Instructor: 0:01 Here I have a set of data that I've create from mockeroo.com and a simple React app. Let's build a bar chart without using a charting library. To start I'll create a bar chart component that will receive our data, and for right now we'll return nulls since we haven't created any of the components that we need to return the chart properly.
0:20 The components that we need to make this are a Chart, and in our case a Bar component. We'll start with the chart component. The chart is the SVG wrapper of our BarChart. This will take children, height, and width. It will return an SVG with a view box set to , and the width and the height, a width of the width, and a height of the height. It will let any children passed pass through.
0:49 Inside of our chart we're going to need some bars so we'll create a Bar component. Bar receives all the properties that a rect element needs to receive. The x and y components, the height of the rect and the width of the rect.
1:04 An astute observer would recognize that we're simply passing all the props directly in as their names to the rect component, and could do something like this which is shorter, but I prefer to do it the other way because then it at least tells us exactly what props we need and what's going in.
1:22 If you're using types or prop types to tell you what needs to go into a component, you can get away with the short hand and still convey enough information. Now that we have our chart component and our bar component, we're going to compose them together in the BarChart component.
1:38 In order to do this we're going to first need to define a width of each bar. For right now I'll just make these constants, you could make these props to make this more flexible. We're also going to define a margin between each bar.
1:53 The width of our chart then becomes the length of our data, multiplied by the width and the margin combined. Because this is a vertical bar chart, the height of our chart becomes the greatest value on the y axis. In this case we're going to take lessons watched and find the greatest one.
2:14 A simple way to do that is to write a reducer function. This utility function will take an array of values and we'll reduce on those values. If the current is greater than the accumulated value, we want to return the current value, otherwise return the accumulated value.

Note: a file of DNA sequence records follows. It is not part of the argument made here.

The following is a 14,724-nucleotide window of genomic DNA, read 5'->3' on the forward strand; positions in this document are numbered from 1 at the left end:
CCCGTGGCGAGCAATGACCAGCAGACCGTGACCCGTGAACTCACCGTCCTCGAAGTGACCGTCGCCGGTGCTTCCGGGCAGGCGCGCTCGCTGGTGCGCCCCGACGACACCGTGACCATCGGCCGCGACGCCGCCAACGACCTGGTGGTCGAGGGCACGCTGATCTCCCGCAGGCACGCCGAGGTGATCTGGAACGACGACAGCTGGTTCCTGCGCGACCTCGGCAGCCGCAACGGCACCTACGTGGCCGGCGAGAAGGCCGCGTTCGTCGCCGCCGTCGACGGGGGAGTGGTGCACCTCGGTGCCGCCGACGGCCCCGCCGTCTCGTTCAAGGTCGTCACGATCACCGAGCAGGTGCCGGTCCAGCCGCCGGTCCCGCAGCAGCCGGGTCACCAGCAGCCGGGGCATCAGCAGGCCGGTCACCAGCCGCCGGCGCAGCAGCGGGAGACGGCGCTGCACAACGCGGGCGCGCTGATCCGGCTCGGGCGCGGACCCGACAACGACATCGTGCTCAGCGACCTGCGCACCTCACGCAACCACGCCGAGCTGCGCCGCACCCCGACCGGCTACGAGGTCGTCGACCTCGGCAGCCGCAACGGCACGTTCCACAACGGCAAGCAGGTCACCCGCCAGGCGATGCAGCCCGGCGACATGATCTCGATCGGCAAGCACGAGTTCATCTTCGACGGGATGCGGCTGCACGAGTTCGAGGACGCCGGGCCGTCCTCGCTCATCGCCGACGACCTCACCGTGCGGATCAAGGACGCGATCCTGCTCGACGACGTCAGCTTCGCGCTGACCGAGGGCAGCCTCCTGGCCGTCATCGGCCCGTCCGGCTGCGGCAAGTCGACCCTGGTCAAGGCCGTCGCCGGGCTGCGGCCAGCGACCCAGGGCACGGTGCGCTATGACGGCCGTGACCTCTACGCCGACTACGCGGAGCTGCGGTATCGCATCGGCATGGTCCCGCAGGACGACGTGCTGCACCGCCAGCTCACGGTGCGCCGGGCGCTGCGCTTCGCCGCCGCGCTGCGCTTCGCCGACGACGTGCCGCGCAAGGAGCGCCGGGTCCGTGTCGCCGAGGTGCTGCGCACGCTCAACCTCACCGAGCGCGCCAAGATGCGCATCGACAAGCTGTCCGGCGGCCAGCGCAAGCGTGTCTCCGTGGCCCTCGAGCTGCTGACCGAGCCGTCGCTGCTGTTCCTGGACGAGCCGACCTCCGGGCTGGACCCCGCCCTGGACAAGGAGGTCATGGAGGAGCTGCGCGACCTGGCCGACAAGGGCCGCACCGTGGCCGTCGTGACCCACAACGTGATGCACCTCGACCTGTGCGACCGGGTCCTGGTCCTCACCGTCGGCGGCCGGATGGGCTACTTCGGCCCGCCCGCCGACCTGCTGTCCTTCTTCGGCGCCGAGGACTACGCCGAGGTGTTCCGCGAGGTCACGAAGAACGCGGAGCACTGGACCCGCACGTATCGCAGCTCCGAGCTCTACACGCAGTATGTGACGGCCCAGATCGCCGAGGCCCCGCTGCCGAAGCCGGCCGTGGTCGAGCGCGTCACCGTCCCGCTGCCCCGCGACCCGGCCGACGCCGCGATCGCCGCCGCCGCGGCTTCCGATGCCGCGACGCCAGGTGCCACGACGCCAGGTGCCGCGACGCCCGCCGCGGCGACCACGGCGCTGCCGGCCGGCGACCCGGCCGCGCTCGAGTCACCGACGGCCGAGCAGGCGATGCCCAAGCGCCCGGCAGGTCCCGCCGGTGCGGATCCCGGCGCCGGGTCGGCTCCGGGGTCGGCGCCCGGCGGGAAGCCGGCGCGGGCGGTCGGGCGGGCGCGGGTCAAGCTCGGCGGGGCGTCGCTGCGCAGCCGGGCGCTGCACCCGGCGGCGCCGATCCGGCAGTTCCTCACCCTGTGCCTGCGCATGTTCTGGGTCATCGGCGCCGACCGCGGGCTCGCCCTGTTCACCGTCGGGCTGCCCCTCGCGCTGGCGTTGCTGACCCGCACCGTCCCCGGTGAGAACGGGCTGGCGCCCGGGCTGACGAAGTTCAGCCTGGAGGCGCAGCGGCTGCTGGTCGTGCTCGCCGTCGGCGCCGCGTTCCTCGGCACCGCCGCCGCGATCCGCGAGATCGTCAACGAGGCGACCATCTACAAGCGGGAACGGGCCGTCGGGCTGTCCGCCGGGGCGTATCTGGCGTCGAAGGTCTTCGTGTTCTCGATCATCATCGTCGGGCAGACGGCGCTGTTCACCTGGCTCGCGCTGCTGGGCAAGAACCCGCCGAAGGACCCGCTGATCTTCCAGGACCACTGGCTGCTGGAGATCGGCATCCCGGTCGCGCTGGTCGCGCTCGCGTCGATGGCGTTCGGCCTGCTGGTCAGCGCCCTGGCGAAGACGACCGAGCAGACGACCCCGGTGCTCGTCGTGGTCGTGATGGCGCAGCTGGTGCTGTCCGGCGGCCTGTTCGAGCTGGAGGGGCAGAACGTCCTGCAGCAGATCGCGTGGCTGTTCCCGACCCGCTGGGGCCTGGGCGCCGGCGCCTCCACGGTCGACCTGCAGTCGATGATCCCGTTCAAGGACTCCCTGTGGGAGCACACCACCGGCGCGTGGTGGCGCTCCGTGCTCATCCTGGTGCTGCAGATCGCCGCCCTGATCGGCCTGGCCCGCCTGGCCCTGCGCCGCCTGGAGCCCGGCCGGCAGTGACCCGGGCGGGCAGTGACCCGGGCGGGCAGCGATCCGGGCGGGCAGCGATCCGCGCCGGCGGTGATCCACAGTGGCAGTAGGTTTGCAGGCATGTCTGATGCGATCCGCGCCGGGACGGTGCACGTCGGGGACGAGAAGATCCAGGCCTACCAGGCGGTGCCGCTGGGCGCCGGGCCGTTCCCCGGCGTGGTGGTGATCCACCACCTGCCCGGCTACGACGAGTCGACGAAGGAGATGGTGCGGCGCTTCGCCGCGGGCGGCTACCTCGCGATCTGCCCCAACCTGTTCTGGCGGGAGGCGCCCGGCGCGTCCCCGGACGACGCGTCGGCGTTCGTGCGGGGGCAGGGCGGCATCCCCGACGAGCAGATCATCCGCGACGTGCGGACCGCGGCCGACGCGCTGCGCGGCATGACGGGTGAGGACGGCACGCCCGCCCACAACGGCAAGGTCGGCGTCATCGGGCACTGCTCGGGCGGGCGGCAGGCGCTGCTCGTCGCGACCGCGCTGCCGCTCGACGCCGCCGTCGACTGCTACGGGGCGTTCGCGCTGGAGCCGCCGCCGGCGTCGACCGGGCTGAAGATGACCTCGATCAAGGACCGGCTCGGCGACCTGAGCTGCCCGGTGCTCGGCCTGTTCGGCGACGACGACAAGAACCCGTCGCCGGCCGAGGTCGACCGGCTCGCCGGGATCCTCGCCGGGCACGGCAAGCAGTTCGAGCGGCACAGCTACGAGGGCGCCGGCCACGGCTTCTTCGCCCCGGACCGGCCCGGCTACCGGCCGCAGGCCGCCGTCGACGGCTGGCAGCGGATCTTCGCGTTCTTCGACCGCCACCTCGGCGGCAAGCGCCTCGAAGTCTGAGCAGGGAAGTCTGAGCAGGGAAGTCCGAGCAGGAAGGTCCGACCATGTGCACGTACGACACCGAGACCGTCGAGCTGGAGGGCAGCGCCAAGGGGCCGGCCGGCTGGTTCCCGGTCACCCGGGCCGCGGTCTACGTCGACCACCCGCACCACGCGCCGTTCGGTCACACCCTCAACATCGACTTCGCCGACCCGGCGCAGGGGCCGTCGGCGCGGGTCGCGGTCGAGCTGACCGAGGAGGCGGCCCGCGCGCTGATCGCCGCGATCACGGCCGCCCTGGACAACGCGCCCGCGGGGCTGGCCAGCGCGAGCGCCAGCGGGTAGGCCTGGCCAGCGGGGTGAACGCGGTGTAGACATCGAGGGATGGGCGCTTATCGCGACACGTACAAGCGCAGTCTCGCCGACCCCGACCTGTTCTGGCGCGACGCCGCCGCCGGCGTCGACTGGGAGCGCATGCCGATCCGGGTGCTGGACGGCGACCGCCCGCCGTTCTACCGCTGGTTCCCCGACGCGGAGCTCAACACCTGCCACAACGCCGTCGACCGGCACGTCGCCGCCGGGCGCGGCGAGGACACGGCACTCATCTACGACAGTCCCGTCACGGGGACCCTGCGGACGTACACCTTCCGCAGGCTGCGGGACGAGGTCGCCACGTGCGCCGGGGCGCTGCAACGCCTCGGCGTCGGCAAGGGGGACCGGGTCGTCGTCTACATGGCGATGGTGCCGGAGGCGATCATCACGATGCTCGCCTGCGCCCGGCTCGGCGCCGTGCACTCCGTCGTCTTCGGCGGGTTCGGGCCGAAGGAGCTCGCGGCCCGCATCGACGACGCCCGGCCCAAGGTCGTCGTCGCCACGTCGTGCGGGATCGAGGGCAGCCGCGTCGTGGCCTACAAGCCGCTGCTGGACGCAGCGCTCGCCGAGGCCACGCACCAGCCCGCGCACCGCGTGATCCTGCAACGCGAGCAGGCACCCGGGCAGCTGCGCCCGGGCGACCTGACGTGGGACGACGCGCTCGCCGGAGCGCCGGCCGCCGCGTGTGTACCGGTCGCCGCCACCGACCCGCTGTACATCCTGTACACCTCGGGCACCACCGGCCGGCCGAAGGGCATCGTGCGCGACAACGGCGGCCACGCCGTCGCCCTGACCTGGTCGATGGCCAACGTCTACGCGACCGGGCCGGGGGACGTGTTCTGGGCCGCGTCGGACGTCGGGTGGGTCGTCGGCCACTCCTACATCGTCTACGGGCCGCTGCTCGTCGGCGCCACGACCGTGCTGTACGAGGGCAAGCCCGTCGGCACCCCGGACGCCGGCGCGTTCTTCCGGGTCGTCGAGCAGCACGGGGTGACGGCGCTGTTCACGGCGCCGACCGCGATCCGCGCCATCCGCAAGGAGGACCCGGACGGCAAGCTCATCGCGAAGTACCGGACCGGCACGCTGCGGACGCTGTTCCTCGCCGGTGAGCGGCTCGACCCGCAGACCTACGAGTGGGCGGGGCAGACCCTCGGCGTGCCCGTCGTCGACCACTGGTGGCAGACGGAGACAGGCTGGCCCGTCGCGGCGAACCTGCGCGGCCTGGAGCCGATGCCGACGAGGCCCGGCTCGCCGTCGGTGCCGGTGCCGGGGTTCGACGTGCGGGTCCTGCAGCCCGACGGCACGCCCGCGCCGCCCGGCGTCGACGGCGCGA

2:33 Because we want the greatest value, we actually set the initial value to negative infinity. The ensures that if our whole dataset is negative, we still get the greatest value. We can now use that to get the height, we'll map over our data and return the lessons watched.
2:50 Now we can start to combine these and actually return something in our react app. We'll use chart as our wrapper, setting the height to our height, and our width to our width. Inside of chart we'll now map over our data and create a Bar for each datum.
3:07 The key of each Bar can be the datum.name, the x position will be the index times barWidth and barMargin combined. We'll set the y position to for now. The width will be the bar width and the height will be the lessons watched. There you see, that we now have a bar chart.
3:34 There is one confusing thing about a bar chart, it's upside down. Typically, we'd want these bars to go from the bottom upwards, so how do we do this? In order to do this, we're going to adjust the y position.
3:49 We're going to shift the items down by the difference between the height of the whole chart, and the height of the lessons watched. That simple changes pushes all our bars down to the bottom of our chart.
4:02 Now if we want to go through and make it a bit nicer, we can add a prop to our bars for fill, which we can set a default of black to, and then we can update our fill here to make it more appealing. I like the color teal.